Should Poets and Politics Mix?


“Stranded: Poet Mark Strand Preaches Political Indifference at UCI,” by Victor D. Infante from About.com (reprinted from The Orange County Weekly), examines a comment made by Strand that poets should rise above politics in their poetry, as well as stating that rap and poetry share no connection.


Since I was not there to see the context of his answer, I cannot speak to Strand’s specific quotes. However, I think it’s difficult to separate poetry from music–whether verse/chorus/verse or rap songs. Slam poetry is definitely a poetic form and part of the poetry world, and there are many great slam poems that sound like rap without the “fat” beats. And many song lyrics read as free verse and/or metered poetry if you remove the accompanying music.


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Also, I’m conflicted about the politics and poetry not mixing idea. This is very dangerous–on both sides of the trenches.


On one side, poetry that is all politics can be more than a little preachy, which can alienate many readers–much like a door-to-door salesperson or that crazy guy who stands on soapboxes all day warning of the end of the world. You know, sometimes the message can kill the poem’s effectiveness as a poem.


On the other side, poets who don’t report the world as they see it do a disservice to their time and place, as well as the readers of their specific time and place. Avoiding politics can cause readers to feel displaced from the writing of the poet. Not every poem has to be timeless, after all. Neruda understood this when he tackled both the timely (politics) and timeless (love) topics.


And really the best poetry that I read tries to get at both the timely and timeless at the same time. It’s that juxtaposition that really gets me jazzed up.


Of course, I’d love to hear others thoughts on this as well.


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(Also, apologies to Mark Strand for having this particular article singled out. I really don’t know in what context he made various comments–so don’t let this post affect your opinion of him. However, this article did get me thinking about some important issues we all face as poets. Strand is a great poet, and I suggest you read plenty of his work if you haven’t already.)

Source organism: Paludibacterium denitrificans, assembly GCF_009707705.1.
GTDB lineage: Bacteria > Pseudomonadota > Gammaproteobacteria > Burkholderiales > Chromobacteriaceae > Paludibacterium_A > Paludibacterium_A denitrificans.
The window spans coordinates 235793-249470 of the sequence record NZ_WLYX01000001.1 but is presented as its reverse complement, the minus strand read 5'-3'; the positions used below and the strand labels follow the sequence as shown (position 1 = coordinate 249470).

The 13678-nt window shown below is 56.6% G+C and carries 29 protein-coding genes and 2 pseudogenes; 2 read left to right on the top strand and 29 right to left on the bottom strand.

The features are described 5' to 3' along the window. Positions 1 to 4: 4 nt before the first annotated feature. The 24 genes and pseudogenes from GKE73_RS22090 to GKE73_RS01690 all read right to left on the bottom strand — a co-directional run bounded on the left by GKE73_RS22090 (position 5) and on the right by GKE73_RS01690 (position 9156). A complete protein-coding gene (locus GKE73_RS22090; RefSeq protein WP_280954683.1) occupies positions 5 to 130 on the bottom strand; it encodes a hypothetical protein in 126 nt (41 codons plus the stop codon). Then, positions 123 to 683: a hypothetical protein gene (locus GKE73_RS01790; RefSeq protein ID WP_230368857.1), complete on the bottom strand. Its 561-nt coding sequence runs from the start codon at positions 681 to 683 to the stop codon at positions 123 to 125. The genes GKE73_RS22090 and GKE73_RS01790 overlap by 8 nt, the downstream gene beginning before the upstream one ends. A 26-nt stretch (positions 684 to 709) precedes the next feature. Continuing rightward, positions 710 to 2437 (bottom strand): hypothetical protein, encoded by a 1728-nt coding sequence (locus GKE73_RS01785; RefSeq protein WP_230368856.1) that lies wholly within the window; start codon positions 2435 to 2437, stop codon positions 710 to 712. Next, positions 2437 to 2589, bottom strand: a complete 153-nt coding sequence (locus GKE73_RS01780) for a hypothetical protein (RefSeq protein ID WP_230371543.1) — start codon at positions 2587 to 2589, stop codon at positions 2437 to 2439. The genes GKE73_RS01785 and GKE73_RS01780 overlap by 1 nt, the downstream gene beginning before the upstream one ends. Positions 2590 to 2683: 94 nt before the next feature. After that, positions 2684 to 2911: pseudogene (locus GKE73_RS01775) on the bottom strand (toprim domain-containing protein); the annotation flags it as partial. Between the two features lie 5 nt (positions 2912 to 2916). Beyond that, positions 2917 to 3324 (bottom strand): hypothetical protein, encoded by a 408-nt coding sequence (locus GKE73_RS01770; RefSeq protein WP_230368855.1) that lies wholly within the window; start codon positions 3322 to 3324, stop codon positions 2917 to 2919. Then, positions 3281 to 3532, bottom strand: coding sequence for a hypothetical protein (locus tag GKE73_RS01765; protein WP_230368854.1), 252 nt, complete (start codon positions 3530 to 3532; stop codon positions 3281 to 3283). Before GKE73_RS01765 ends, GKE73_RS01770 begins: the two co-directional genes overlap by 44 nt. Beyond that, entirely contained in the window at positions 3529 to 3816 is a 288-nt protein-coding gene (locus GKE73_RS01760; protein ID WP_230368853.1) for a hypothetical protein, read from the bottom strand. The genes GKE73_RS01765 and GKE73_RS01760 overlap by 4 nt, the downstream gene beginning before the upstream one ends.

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One thought on “Should Poets and Politics Mix?

  1. Jim K.

    In content and style, poetry has worked its way
    into the vast scale and scope of a modern art.
    I should think rap would be a very minor scope accomodation,
    not a violation. It’s been a small but present
    feature at open mics in the Powow’s home turf
    of Newburyport, and was the main staple at
    "East Meets Word" in Cambridge MA. Will it stay?
    Difficult to say. But its effect already percolates
    through even the odd sonnet, for "flavah".
    Language is alive.

    In politics, it’s always dodgy figuring out
    the right timing and message. And it’s easy to
    poke at an art that isn’t booming like baseball.
    But politics has woven in and out of poetry for
    centuries, as culture must, and one must look
    askance at throttling suggestions in an open art.
    Let the consumer factions pick what fruits they
    will, but beware of logs and moats.
    Some of the most accomplished poets in traditional
    forms stepped up to the plate with others in
    the "Poets Against the War" collection. It’s hard
    to say what exactly ‘should’ have been done,
    but we live in a place where hopefully the
    freedom to speak your heart is not stepped on.

    It was JS Mill who connected the freedom to speak
    with the freedom to think.
    Anyway..down off yer box, then, Jimmy.

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